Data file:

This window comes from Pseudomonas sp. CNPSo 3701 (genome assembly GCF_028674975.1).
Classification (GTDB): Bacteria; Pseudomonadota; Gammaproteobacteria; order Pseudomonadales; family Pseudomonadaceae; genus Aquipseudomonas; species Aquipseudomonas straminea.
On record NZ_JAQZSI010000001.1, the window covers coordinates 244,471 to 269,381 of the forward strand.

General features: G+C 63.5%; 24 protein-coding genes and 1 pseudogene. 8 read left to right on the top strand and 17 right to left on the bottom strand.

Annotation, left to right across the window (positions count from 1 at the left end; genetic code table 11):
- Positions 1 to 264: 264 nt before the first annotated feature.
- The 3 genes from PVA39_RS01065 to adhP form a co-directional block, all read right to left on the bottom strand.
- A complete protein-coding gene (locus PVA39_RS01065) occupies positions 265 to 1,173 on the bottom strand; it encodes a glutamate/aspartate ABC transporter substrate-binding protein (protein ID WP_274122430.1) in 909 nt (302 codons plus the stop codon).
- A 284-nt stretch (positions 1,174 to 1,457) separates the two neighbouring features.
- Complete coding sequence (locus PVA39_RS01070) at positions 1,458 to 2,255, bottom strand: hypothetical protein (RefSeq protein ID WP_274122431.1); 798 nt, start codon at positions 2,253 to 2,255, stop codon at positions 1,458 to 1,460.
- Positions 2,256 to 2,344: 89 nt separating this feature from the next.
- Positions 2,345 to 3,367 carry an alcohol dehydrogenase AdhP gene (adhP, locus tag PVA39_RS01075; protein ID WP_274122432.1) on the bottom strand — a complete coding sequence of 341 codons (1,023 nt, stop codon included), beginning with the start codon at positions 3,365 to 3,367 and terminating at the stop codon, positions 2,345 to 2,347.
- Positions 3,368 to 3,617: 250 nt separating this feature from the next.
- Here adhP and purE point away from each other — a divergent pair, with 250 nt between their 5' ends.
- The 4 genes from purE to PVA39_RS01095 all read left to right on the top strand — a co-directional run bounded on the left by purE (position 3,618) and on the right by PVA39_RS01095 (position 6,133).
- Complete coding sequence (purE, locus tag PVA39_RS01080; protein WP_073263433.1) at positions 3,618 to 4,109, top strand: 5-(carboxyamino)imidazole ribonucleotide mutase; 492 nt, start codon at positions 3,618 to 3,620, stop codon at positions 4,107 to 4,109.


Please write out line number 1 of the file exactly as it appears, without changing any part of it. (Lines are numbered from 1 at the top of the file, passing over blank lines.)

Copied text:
This window comes from Pseudomonas sp. CNPSo 3701 (genome assembly GCF_028674975.1).